Adapted from Psalm 104

Friday, January 23, 2009

Florida's Frosty Week

Wow! Central and South Florida had some really cold temperatures this week. It was colder in South Florida than it was here in the Tampa Bay Area.

I don't remember the last time my garden had this much damage. I keep thinking I should remember, but I don't, so it must have been a while back.

Typically, I don't let the media hype affect me too much when it comes to threats of freezing weather. I'm always the one saying, "I'm not buying it", when hour after hour the newscasters repeat their scary predictions of imminent freeze warnings.
Only this week the weather itself convinced me.

On Tuesday night it got very cold... almost freezing temps. Wednesday it was cold and very windy almost all day long with temperatures dropping rapidly in the afternoon as the wind died down. I knew when that wind stopped it was going to be a cold one. Typically I'm all for the cold as long as it doesn't affect my garden. HA!
Losing some of the plants in my garden is really small beans (matter of fact, I did lose some beans, too) compared to what can happen to growers in Florida who are depending on their crops for a living. And when they lose, it filters out to the rest of the country which is dependent on Florida growers in the winter.
I read reports that temps in the 20s were logged as far south as Collier, Glades and Charlotte counties.
According to a USA Today article, "Several days of the coldest temperatures South Florida has seen in years are threatening to ruin orange groves, cucumber fields and tropical fish ponds across the state."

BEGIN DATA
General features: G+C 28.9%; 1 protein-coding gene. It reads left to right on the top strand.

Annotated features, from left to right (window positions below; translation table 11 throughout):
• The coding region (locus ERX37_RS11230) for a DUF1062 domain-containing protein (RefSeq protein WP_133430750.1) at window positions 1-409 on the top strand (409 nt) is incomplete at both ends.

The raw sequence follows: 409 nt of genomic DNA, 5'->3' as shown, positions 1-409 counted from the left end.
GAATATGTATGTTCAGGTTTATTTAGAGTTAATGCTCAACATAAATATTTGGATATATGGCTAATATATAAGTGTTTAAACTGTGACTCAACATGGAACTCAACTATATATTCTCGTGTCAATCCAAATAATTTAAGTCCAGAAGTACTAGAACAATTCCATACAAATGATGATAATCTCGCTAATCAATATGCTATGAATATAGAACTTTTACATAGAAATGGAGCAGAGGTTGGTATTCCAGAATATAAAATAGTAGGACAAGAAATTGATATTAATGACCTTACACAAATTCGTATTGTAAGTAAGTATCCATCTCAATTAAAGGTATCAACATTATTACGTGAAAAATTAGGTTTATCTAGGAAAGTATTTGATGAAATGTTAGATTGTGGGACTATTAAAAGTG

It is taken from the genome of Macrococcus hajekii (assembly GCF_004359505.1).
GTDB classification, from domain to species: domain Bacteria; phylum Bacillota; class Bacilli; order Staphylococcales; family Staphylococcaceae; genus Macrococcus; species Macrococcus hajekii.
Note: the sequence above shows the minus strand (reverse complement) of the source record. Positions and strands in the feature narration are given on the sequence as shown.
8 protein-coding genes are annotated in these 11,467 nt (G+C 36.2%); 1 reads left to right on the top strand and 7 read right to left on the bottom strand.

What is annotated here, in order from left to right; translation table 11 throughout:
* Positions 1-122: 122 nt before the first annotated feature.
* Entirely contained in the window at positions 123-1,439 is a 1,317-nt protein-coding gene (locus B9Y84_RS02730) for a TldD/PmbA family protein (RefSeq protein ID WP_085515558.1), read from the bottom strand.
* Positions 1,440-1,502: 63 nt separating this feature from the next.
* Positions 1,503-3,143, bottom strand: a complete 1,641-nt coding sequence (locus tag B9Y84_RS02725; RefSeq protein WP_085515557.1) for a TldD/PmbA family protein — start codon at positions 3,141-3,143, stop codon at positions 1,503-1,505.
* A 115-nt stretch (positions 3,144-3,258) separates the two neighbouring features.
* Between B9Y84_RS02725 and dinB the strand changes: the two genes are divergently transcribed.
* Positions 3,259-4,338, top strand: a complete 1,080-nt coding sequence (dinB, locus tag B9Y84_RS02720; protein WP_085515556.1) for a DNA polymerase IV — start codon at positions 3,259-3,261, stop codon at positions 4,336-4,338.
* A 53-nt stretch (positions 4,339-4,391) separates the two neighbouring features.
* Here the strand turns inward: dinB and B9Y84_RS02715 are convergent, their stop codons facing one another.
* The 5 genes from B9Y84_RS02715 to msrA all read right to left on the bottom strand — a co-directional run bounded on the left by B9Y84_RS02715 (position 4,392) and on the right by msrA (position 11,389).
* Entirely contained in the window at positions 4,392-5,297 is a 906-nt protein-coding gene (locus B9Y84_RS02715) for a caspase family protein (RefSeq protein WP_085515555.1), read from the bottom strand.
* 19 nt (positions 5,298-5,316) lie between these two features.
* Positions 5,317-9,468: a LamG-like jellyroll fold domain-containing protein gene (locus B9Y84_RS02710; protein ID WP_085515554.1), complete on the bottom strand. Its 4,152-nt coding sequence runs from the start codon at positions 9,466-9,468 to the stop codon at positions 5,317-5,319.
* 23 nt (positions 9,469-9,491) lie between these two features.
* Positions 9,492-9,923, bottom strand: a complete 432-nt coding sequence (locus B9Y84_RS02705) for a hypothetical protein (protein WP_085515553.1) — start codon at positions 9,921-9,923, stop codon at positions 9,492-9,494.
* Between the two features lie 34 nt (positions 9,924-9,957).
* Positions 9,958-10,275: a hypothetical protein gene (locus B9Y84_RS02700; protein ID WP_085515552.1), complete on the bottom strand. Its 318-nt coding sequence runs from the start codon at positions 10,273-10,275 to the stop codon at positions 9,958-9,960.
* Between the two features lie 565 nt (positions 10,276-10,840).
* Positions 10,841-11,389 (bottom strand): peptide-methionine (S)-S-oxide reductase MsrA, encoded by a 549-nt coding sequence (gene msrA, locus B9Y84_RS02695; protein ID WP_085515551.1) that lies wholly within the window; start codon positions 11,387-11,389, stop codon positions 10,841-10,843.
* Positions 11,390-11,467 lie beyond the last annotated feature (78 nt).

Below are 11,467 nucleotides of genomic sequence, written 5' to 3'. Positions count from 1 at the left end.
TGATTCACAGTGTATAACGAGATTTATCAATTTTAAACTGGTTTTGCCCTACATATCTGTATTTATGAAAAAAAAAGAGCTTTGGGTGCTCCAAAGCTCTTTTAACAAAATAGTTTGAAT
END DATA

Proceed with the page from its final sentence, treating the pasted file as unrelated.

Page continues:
That's frozen water in the bird bath on Thursday morning!
And the article goes on to say, "Florida supplies 70% of domestically grown fruits and vegetables during the winter months, and many of them are still in the field, including oranges, strawberries, blueberries and tomatoes, McElroy said."
The saddest part of a cold snap like this is how it only takes a night or two with a few hours of freezing temps to damage so much that all the other days of the year has grown freely.
Today was beautiful, mild, and sunny just like our tropical Florida winters usually are.
Oh, the life of a Floridian.

Wednesday, January 21, 2009

The Sunshine Skyway Bridge

Admittedly, I'm fascinated with bridges. Bridges of all sorts. The architecture of them... the expanse of them... the massiveness of them... really, everything about them. So, I try to take photos of interesting bridges I come across... no pun intended.

It's not always that easy. Typically bridges are spanning water which means one can't necessarily get out of the car just anywhere to get a clear view for a photograph.

As part of the Interstate system the Sunshine Skyway Bridge links Pinellas County to Manatee County. If ever we are traveling south we will go out of our way to include crossing the bridge on our commute.